Tony’s nephew and his pal hijack trucks, but those of a line protected by Tony’s uncle. Tony’s pissed; he doesn’t like the friend, Brendan, especially after he botches another hijacking of a truck carrying Italian suits, in which the driver is killed accidentally. Tony’s son’s teacher gets his car stolen, so Tony arranges to have his henchman locate the thieves and get it back. It’s already been carved up for spare parts, so they get a new one, although the teacher does notice the wet paint. Tony’s mom still refuses to go to a retirement center, but after insulting the black live-in assistant and running down her friend with a car, she is forced to go by her doctor. Dr. Mefi warns Tony denying the anger he has for his mother, and her warnings are validated when he beats the daylights out of his strip-bar employee for not knowing how to use the phone, in a classic case of anger displacement.

Sopranos’ second episode is better than its first (it couldn’t be worse), but not by a whole lot. Tony’s neuroses are further explored in a clinical and artistic way, and just like before the scenes with Dr. Melfi are the most interesting ones. Less so, again, are the boring, confusing moments with the mobsters, who are just plain unsavory. One subplot, involving the tracking down of gay car thieves, is disturbingly homophobic; a surprise, given HBO’s well-known status as a gay-friendly network. Tony’s mom continues to be interesting, although her stubbornness is getting less and less appealing – it would help if we get a glimmer of why she’s like this (a la Lost In Yonkers), to assuage some of her prickliness.

Prescription: Explain more, slow down, focus on emotion, verisimilitude.

Rating:  **

Tuesday, September 23, 2014

The Sopranos 1.1: “The Sopranos”

Airdate: 1/10/99

Tony Soprano has his first session with a pychiatrist named Jennifer Melfi, and we learn it to be a referral by his physician after a panic attack. Guardedly, he tells her his line is in “waste management” and only hints at his involvement with the mob, but she evidently suspects it by laying down the confidentiality ground rules, and he possibility that she might break them to get more out of him. He continues on about his beef with his uncle, preist (and his wife’s shady relationship with him), daughter Meadow, and nephew Christopher, whom he is grooming to be in the family “business.” (We see the two try to rough-up a guy who owes them money, but Tony winds up running him over with his car.) Later in the episode Christopher entraps a Czech guy, ostensibly a member of a rival family in the garbage business, and murders him. He buries the body in a lake, apparently at the suggestion of a dude named “Big Pussy.”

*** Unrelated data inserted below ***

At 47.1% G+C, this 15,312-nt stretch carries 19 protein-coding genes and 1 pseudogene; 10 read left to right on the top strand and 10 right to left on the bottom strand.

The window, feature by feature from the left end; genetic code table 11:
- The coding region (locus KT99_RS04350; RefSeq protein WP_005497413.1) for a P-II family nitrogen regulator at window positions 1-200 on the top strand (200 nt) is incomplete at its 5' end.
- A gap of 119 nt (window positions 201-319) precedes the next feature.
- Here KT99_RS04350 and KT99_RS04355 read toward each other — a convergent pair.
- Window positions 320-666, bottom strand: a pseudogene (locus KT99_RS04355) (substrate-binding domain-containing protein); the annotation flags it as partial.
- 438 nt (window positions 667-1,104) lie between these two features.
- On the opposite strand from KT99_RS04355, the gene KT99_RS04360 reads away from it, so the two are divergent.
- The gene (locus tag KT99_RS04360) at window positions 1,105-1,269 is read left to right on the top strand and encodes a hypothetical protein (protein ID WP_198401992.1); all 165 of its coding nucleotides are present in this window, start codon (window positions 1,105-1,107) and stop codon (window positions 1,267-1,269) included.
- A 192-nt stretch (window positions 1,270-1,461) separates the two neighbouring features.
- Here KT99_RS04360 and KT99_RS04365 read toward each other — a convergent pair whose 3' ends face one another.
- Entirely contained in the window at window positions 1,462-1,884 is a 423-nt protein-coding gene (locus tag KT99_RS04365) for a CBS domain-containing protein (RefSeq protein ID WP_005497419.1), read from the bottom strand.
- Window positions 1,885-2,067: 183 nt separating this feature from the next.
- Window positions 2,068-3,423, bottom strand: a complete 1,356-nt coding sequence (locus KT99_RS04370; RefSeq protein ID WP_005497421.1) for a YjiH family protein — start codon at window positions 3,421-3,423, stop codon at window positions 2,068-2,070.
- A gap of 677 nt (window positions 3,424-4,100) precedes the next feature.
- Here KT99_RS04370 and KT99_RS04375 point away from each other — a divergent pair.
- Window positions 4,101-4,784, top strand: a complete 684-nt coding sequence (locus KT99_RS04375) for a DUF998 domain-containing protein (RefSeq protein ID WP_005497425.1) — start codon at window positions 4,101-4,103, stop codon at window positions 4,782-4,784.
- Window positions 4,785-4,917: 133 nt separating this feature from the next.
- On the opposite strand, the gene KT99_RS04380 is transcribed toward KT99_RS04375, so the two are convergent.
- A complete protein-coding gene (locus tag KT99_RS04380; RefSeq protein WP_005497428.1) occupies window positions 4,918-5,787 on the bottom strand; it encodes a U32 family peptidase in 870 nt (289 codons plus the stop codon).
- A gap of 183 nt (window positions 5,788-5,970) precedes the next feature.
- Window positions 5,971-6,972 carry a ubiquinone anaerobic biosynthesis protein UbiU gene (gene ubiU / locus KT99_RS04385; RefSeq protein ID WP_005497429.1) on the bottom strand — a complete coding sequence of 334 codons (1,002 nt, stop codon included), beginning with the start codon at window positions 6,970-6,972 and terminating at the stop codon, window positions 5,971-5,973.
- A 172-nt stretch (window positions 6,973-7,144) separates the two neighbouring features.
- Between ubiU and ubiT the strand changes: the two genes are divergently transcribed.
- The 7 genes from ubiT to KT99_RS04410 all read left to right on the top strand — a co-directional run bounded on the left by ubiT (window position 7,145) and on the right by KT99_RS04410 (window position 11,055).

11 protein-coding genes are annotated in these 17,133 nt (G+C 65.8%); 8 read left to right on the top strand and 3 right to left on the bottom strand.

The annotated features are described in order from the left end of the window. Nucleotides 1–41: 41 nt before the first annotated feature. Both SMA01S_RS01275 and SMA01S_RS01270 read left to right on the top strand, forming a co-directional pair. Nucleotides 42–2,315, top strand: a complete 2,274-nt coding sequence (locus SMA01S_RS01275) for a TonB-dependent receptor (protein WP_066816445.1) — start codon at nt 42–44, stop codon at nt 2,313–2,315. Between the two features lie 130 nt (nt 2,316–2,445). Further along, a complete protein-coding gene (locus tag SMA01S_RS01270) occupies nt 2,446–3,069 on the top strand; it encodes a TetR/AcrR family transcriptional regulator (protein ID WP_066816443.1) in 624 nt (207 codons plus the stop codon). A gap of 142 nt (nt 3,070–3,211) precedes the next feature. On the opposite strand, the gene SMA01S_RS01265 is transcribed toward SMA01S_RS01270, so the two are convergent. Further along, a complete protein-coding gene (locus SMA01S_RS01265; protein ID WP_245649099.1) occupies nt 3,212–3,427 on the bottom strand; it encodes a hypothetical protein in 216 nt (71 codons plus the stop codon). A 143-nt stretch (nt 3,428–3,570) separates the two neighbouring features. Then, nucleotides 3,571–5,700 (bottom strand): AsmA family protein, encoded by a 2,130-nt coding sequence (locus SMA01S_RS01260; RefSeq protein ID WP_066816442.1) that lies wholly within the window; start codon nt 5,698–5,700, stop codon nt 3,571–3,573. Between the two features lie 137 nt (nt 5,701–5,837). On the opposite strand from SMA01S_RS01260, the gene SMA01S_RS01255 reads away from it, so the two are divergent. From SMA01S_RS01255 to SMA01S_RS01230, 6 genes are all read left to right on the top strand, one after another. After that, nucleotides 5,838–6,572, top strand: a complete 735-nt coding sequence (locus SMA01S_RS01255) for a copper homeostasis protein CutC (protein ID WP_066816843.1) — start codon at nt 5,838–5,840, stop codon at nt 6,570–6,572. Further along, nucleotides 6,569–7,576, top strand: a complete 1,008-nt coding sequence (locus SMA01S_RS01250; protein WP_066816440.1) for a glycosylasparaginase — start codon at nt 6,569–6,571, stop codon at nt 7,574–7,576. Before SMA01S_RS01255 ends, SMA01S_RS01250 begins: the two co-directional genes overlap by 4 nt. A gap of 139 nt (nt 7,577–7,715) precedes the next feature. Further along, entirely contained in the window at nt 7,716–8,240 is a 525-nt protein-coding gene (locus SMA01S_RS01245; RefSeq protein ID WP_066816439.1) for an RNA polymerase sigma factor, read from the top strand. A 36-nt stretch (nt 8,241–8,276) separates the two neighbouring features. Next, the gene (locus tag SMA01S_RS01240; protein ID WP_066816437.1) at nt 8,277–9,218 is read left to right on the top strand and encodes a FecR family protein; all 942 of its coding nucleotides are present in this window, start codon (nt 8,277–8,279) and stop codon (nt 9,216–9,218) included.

Another thorn in Tony’s side: a proposed hit on a turncoat named “Little Pussy”may jeopardize the Italian restaurant where the hit is supposed to take place. The proprieter, Artie, refuses to accept two airline tickets to close the place, so Tony blows the joint up, hoping that the insurance money will take care of things (not sure how; this is never explained). Nephew Christopher, in the final scene, feels a bit disenfranchised from the business when he claims he never gets due credit. Tony allays his despair, even though he’s a bit concerned over his nephew’s screenwriting aspirations. And Dr. Melfi uncovers the source of Tony’s breakdown when she inteprets the duck family flying away as his longing for a “normal” family of his own, something he decidedly does not have. Final shot: empty pool.

Pilot episode for the famed HBO series has a dynamite first ten minutes… and then goes downhill, fast. Quiet introspective moments, poignant dialogue and the possibility of a genuinely profound character study of Tony Soprano are all dashed in deference to an overplotted, overedited attempt to emulate Martin Scorsese. But Scorsese, at least in his ealy work, knew the importance of breathing room. Sure, he had the 50’s/60’s soundtrack, yes, he had the jolty bursts of violence, and the whirlwind introduction to the ethnic, familial characters. But his films were never fragmented – they were focused, focused with an intensity and intimacy on his characters so that you could identify with them. The Sopranos takes a kitchen sink approach, hoping something will stick. Very little does.